Re: Removing ping/icmp from a network
- From: "Michael Painter" <tvhawaii@xxxxxxxxx>
- Date: Sat, 29 Mar 2008 15:32:32 -1000
----- Original Message ----- From: "Ansgar -59cobalt- Wiechers" Sent: Friday, March 28, 2008 6:44 AM
On 2008-03-27 Michael Painter wrote:I'm not sure what 'clean' means, but I'm not supposed to see 10/8
addresses on the "Internet".
You aren't seeing them "on the Internet".
Poor choice of words, maybe? How about via the Internet?
Anyway, there are (at least) two schools of thought on this, as shown by this thread from NANOG.
I've excised a couple, posted below.
(From RFC 1918)
Because private addresses have no global meaning, routing
information about private networks shall not be propagated on
inter-enterprise links, and packets with private source or
destination addresses should not be forwarded across such links.
Routers in networks not using private address space, especially
those of Internet service providers, are expected to be
configured to reject (filter out) routing information about
> > > There are good reasons to want to get those packets (traceroutes from
> > > people who have numbered their networks in rfc1918 networks,
> > No John, there are exactly zero reasons, good or otherwise, for allowing
> any traffic with RFC-1918 source addresses to traverse any part of the
> public Internet. Period! :-)
You are being religious, and I shall not descend into this sort of
discussion with you. It is simply non productive nor professional.
OK, sorry, let me qualify that:
No John, there are exactly zero TECHNICAL reasons, good or otherwise,
for allowing any traffic with RFC-1918 source addresses to traverse any
part of the public Internet. Period! :-)
I disagree, and believe that other reasonable people do so as well,
and there is therefore argument over this issue. People should not
assert canonicity upon it. End of story.
In all of the past discussions on this issue there have never been any
presentations of technical reasons for allowing RFC-1918 addresses (in
either the source *or* destination fields) to traverse the public
Internet. (At least none have been presented while I've been watching,
Yes those who have the misunderstanding that they can use such addresses
are going to fail to filter them lest they block their own uses, but
that's circular reasoning, even if it is technically correct within the
microcosms of those people's own minds.
However in public there is no possible valid technical argument, by mere
definition of the way RFC-1918 defines the fact that such addresses are
solely for PRIVATE use, and private use ONLY. Unfortunately RFC-1918 is
not also a STD-* document, but even as it is just a Best Current
Practice, it can only ever really succeed even as a BCP if everyone
co-operates completely, and since people are eager to use PRIVATE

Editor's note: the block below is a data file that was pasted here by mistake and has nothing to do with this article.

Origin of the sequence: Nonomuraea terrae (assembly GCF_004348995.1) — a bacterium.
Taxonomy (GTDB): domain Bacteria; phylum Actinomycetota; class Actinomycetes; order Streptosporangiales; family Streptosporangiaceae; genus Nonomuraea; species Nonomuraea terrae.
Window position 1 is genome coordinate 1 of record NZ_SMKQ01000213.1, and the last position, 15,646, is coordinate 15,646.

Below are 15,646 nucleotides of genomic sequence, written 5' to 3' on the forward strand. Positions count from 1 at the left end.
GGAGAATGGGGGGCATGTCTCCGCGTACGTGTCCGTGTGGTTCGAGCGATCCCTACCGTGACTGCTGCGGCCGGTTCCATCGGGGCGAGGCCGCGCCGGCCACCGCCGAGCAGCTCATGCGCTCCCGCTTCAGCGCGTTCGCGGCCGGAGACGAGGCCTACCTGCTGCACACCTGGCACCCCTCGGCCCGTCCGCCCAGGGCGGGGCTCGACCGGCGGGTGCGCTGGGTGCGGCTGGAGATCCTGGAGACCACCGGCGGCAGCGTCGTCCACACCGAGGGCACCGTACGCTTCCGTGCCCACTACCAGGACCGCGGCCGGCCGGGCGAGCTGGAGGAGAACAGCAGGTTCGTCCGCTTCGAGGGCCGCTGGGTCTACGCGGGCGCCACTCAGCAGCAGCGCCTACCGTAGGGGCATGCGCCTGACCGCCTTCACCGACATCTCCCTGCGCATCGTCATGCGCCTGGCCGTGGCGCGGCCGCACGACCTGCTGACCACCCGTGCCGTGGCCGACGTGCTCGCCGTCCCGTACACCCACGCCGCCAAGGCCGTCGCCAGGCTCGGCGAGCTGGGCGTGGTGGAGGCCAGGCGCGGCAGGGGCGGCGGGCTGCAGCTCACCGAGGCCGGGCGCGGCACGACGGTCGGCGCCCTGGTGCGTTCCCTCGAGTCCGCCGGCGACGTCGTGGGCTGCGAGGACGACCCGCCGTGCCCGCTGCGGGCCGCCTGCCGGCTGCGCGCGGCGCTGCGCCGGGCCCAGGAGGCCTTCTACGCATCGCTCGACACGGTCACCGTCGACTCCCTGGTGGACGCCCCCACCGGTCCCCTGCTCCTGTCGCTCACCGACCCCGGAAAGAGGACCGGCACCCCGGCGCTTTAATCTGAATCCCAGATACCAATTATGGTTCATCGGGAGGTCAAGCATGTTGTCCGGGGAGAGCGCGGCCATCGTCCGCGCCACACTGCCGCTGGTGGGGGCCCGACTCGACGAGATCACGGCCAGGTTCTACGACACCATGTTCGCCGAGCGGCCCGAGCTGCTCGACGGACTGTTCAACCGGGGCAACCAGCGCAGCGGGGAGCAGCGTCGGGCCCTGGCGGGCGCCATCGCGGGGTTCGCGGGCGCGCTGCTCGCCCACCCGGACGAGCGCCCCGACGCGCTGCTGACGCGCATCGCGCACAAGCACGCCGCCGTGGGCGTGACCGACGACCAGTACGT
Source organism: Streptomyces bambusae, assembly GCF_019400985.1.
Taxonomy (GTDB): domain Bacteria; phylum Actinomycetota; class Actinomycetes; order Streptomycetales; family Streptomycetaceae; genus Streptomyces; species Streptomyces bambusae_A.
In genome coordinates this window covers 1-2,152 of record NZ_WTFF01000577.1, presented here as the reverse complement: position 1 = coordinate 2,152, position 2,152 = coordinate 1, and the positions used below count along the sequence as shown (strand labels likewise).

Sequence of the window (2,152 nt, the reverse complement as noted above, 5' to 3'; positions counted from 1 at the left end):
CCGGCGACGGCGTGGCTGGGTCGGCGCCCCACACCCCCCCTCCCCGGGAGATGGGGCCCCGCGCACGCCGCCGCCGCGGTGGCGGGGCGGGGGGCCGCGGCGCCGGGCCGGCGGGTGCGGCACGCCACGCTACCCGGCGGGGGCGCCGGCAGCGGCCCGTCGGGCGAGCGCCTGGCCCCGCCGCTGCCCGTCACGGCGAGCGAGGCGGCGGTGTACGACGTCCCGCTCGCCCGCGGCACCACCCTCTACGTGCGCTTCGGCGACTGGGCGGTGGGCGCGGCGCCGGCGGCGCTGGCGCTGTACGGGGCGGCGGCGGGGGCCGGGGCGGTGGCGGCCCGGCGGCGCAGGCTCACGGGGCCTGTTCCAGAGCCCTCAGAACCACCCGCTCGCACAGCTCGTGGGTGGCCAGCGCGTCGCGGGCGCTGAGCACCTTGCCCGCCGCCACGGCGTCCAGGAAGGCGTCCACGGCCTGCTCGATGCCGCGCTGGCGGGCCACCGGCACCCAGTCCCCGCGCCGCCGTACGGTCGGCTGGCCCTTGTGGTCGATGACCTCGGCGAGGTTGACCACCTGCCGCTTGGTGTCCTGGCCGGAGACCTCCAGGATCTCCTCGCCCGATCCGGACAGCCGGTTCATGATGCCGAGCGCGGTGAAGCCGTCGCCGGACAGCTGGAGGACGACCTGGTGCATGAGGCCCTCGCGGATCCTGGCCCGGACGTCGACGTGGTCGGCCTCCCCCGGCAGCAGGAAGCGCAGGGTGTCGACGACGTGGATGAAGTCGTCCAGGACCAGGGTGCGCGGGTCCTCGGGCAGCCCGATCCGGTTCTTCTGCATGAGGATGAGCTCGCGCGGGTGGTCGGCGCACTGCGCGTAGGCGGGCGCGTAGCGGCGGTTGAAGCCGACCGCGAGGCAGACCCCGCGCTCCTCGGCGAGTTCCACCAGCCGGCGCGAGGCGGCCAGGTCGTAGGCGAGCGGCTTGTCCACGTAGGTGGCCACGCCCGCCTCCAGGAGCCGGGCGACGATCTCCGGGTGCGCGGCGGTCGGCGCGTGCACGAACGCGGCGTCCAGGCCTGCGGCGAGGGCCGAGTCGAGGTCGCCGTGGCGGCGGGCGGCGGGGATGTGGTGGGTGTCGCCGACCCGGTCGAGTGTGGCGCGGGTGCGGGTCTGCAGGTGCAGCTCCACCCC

addresses that pretty much forces the rest of you to co-operate since
we're going to filter the heck out of your "mis-uses".
RFC-1918 also clearly suggests that non-unique PRIVATE addresses are
really only useful where external connectivity is not used -- i.e. for
private networks that are never in any way connected to the public
Internet. I.e. use of private addresses on public devices, with or
without filtering at network borders, is still "wrong". One might even
go so far as to argue that use of PRIVATE addresses behind a proper NAT
is similarly "wrong", though of course with a proper NAT you'd never
Note that any part of the Internet which joins any two independently
controlled and operated nodes is, by definition, public. That means
that even an ISP with just direct customers must still never allow
RFC-1918 addresses to appear at either their customer sites, or on their
back-haul(s) to the rest of the Internet. Their customers have just as
much right to make private use of RFC-1918 addresses as does any other
participant on the public Internet. Any use by any ISP of any RFC-1918
addressing violates that right.
The only other technical option is to forget about allocating private
address space, deprecate RFC-1918, and open up the address space to full
and proper routing. Though I do find private address space handy, I
wouldn't mind making all that space publicly available too. So, do we
want RFC-1918 promoted to a full standard, or deleted? You choose.
RFC1918 addreses cause real problems. They are not supposed to be used. It
cannot be made much clearer than that. Choosing to ignore the wishes of
the rest of the Internet community in order to make your own life a little
bit easier is not a question of free will, it is a matter of
Furthermore, if you claim that you have the right to violate spirit and
intent of Internet BCPs then I certainly have the right to complain about
it without being labelled as psycho/paranoid/nazi.
Eric A. Hall http://www.ehsco.com/
Internet Core Protocols http://www.oreilly.com/catalog/coreprot/
| <-- packet entering Microsoft's network
Router (184.108.40.206) |
Router (220.127.116.11) <-- Router doing NAT
| <-- packet entering private network
Traceroute reports the IP addresses of the "en-route" hosts the packets
traverse. That may include private IP addresses.
"All vulnerabilities deserve a public fear period prior to patches
--Jason Coombs on Bugtraq
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